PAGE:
SmartMoney partners with pioneering local African agriculture businesses like BioGreen and Shindika Group that are making a difference in the livelihoods of rural farming families. Our agriculture partners create critical income-earning opportunities for local farmers by buying their crops in large quantities and at predictable schedules and prices. Our partners create reliable markets for local farmers allowing them to plan what crops to grow and when. Reliable markets create income stability enabling families to budget, save and, yes, afford to send all their children to school. SmartMoney builds upon the excellent work of our local agriculture partners by providing them a customizable mobile money service with which to pay their farmers for their crops. SmartMoney replaces cash as a payment solution thereby securing our partners' money and protecting their employees from theft and violence. In addition, SmartMoney allows our partners to monitor the flow of payments to their tens of thousands of farmers, eliminating rampant corruption from middle-men. Lastly, and perhaps most importantly, SmartMoney introduces a safe solution for rural farmers and their families to store and transfer money.

Only 2% of Africa's rural people have bank accounts and credit cards are virtually non-existent. Given this reality, agriculture companies like BioGreen and Shindika Group are forced to pay their farmers for their crops with cash. Farmers safeguard their cash by hiding it in tins and jars under their furniture or by tucking it under sofa cushions and mattresses. Literally. A farmer in the village of Wabwoko, Uganda said to me this week, "I received $175 for my sorghum crop last season and I put it under my mattress. But a curtain caught fire and my house burned down. I lost it all. With SmartMoney's mobile money I may have lost my mobile phone, but I would not have lost my money."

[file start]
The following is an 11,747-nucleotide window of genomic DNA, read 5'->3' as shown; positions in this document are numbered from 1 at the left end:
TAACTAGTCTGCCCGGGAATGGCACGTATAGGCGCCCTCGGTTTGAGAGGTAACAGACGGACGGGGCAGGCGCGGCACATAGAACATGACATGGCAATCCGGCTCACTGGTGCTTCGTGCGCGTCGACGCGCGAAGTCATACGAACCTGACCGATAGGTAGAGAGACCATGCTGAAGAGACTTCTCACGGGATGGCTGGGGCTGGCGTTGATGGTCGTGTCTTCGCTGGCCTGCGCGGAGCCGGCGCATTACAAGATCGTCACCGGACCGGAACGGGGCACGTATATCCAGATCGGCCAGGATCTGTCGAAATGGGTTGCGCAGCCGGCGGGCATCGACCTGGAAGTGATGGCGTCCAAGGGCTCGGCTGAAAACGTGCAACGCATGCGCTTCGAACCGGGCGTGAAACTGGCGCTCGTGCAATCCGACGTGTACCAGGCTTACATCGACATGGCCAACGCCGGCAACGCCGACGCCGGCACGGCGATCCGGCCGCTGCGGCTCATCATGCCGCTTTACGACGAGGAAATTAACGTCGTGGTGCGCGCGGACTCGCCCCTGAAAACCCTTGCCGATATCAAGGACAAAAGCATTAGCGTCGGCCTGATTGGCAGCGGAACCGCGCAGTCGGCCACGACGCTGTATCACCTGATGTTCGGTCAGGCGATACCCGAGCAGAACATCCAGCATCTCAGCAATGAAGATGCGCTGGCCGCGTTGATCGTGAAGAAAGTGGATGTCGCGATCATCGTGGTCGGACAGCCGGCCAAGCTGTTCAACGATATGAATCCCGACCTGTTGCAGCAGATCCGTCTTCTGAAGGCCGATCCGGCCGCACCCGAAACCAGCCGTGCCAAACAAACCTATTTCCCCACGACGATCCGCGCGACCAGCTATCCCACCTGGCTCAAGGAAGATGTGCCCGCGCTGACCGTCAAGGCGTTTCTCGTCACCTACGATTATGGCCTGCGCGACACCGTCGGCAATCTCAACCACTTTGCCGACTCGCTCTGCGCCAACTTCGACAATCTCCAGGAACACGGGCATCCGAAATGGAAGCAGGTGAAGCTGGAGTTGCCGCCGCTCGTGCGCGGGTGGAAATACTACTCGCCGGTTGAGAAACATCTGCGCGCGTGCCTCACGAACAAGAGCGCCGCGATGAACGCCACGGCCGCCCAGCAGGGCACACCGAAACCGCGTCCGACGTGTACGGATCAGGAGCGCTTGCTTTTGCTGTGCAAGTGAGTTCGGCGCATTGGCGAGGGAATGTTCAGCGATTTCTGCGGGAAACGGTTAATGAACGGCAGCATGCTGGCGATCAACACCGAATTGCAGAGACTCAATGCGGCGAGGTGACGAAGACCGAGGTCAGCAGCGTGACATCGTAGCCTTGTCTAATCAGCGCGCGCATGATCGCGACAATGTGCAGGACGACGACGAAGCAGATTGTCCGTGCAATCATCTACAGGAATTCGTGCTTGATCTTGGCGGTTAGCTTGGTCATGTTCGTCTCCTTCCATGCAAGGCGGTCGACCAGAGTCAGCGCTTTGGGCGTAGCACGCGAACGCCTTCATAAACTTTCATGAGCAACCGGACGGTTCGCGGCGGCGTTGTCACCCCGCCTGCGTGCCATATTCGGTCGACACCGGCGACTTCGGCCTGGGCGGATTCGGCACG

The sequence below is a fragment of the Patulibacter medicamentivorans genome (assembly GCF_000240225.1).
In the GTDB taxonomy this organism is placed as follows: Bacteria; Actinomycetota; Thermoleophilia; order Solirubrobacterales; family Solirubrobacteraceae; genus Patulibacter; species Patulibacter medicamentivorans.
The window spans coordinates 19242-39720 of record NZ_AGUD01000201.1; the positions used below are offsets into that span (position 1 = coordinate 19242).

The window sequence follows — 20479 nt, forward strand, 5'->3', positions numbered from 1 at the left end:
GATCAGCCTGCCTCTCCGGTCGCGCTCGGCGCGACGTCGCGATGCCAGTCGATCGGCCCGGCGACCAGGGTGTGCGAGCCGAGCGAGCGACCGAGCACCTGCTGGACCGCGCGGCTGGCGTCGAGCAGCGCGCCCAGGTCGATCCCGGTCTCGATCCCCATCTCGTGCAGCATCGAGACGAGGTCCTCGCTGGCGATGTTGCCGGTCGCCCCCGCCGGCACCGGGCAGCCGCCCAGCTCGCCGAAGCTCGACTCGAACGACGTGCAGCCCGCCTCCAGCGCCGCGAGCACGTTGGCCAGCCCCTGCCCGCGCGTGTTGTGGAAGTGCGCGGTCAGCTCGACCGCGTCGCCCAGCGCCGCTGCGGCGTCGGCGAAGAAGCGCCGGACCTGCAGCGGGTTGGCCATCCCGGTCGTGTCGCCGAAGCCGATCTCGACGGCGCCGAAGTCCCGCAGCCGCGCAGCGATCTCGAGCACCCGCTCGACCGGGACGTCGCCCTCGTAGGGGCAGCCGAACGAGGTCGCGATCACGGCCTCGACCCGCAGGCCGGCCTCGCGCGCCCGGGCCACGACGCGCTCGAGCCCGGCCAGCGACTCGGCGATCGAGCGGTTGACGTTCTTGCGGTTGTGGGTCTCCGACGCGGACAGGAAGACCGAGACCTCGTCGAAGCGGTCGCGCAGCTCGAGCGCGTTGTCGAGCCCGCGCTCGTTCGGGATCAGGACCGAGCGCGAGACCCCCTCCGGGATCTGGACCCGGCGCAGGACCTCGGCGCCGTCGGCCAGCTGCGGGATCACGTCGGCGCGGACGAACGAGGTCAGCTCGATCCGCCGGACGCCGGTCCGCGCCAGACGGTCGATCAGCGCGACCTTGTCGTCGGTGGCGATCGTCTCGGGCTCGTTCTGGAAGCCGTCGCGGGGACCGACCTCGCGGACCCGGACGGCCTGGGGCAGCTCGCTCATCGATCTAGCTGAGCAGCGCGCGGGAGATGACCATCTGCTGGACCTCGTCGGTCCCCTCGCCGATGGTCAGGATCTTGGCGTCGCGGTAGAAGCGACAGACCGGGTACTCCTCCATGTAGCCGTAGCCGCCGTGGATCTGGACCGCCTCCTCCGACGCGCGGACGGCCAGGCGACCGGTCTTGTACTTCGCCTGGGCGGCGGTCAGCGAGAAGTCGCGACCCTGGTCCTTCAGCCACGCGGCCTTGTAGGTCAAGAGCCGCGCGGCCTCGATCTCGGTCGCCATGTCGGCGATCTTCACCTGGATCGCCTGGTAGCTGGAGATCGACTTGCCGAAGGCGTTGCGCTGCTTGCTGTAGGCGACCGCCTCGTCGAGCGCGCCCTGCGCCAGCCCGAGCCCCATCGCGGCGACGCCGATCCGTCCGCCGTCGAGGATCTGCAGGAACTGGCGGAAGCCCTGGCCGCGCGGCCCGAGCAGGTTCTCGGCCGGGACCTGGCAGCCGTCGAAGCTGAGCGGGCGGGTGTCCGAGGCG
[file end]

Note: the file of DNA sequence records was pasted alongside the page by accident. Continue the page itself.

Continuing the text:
Pioneering businesses like BioGreen and Shindika Group are improving the livelihoods of rural farming families and, in so doing, they are proving that locally owned and operated small businesses can make a meaningful positive impact to reduce poverty in Africa. If Obama and other G8 leaders want to expand the Green Revolution in Africa they might consider directing some of the available billions to supporting innovative local agriculture companies like BioGreen and Shindika Group rather than pumping more foreign aid into public-private partnerships between local African governments and large multi-national companies like Monsanto, Cargill and Pepsico. And how, specifically, might this foreign money be used to support local agriculture companies? Perhaps it could be used to finance low-interest loans and credit lines enabling local agriculture companies to purchase inputs and modernize equipment. Or perhaps it could be used to finance capacity building programs to educate local people about modern management, accounting and farming practices. Or perhaps it could be used to introduce much needed technological innovation such as modern irrigation and food storage facilities. The opportunities abound. All that is needed is a little imagination.

SmartMoney supports Africa's Green Revolution by delivering financial and social benefits to local agriculture companies and the rural families whose livelihoods they are improving. SmartMoney facilitates knowledge transfer and creates income earning opportunities by training local people to manage and operate the SmartMoney mobile money service.

Perhaps you have a good business idea that can support Africa's local agriculture companies and positively impact the livelihoods of rural African families. If so, I encourage you to pursue it. Throw on your beret, buy a plane ticket and join the revolution.